The wind was northeast today and fairly strong. When I lived in Sussex and went on seawatches at this time of year, we always knew that a northeast wind would bring the waders and so it proved today in Oxfordshire. The wind whipped up the waters, creating a white spume on the edge of the concrete which must have made the Sanderlings especially, feel quite at home

I have said it before but the brief visits by small waders at Farmoor brings a certain glamour to the reservoir as these world travellers touch down briefly before carrying on far beyond the cities and towns of humankind to traverse and finally land in the vast, unpopulated wastes of Siberia and the Arctic which will be home for the next two months.

These Spring flocks also give one the opportunity to see the birds in the glory of their breeding plumage when they effect such a  beauty and variety of colours, far removed from the more familiar mundane greys and browns that is their garb for most of the year.

The Sanderlings in particular were in a variety of plumages, the majority still or so I thought, in various stages of moult into their summer plumage and presenting a bewildering variety of grey, chestnut, and white plumage patterns but one was in complete summer plumage and was just sensational in its intricately patterned chestnut and black upperpart feathering and snow white undersides. Further reading informed me that Sanderlings can and do exhibit a wide range of breeding plumage and can vary from two extremes which at one extreme  can be grey and white with just a few chestnut coloured feathers to another where they are richly coloured almost orange chestnut all over their upperparts with countless variations between the two extremes, as this group proved.

It is exceptional to be able to see them this close in summer plumage so I  seized the opportunity with alacrity to try and record as many different plumages being exhibited by the Sanderlings as I could.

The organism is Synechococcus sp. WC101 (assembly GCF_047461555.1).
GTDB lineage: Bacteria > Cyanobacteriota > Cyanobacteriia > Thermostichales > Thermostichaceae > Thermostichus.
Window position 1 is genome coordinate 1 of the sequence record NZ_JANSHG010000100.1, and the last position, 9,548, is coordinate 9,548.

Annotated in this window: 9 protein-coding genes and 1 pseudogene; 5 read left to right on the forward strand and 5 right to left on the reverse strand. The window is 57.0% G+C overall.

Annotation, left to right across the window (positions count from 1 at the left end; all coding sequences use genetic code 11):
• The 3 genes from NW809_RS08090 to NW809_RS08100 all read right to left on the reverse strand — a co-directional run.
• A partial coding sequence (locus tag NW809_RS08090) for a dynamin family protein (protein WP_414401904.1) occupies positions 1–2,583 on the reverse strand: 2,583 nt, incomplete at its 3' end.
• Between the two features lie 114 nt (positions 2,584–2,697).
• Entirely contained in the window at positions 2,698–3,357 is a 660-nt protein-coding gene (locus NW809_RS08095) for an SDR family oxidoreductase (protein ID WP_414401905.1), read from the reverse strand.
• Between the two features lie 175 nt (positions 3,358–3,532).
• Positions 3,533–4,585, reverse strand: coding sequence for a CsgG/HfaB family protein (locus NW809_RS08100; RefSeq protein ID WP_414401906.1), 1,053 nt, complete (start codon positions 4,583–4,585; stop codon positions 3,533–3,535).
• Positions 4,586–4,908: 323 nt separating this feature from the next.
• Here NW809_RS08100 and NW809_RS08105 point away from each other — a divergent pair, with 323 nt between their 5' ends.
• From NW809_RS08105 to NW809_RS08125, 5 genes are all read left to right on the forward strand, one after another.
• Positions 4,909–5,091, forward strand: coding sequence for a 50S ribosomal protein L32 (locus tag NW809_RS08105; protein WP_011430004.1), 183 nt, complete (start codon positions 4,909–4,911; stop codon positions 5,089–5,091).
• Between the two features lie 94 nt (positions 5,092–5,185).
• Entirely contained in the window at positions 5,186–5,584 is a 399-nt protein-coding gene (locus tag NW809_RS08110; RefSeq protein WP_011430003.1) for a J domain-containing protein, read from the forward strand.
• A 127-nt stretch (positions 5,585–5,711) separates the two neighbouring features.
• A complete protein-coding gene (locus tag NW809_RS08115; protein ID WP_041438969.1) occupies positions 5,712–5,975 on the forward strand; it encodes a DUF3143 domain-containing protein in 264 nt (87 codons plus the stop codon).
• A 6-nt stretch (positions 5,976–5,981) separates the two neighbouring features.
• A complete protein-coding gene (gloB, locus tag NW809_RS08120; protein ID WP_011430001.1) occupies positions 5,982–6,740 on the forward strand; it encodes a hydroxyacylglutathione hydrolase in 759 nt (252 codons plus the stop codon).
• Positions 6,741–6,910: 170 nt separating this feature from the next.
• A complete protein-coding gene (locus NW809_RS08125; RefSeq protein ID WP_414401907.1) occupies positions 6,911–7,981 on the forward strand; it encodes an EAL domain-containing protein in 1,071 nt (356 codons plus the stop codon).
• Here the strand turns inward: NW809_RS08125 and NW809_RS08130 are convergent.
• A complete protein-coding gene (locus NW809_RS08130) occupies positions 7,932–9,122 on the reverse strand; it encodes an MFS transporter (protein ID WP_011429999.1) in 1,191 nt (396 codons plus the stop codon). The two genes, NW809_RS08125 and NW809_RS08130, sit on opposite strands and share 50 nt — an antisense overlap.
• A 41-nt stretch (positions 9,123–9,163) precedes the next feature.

The above images show some of the plumage variations in the Sanderling flock
The problem was that they would not allow close approach so some ingenuity on my part was required if I was to get the desired result. But how to achieve such a thing? In the end I stalked them along the Causeway aided by the fact there were precious few persons around due to the weather. 

The wader flock were below the Causeway on the concrete apron by the water's edge so I crept along on the further side of the Causeway which kept me out of their sight. When I estimated that I was reasonably close to them I crawled across the few feet of Causeway and lay against the small retaining wall and pointed my camera over it. My profile thus partially disguised failed to create any instant panic amongst the waders and some even walked towards me giving me my photo opportunity.

Mind you it only worked to a certain extent and they soon sussed out that the green lump was in fact a human and to be avoided but by then I had got what I wanted. The strongly plumaged bird, judging by its behaviour, was a male as it showed a fair amount of aggression to its fellows, running at them and mildly chivvying them. The Dunlins too seemed to be in very rich colours, the chestnut browns of the upperparts can vary considerably according to the race of Dunlin and these were certainly towards the brighter end of the scale which probably meant they were not British Dunlins but from further afield.

The rain became intermittent but then returned more persistently and we used the hide to shelter when it was falling at its strongest. Mark arrived, wet, tired and hungry having walked around the entire reservoir. A few words and then he headed for sanctuary and I followed soon after having had an unexpectedly fulfilling morning.

Sanderlings? Yes they are my new favourite!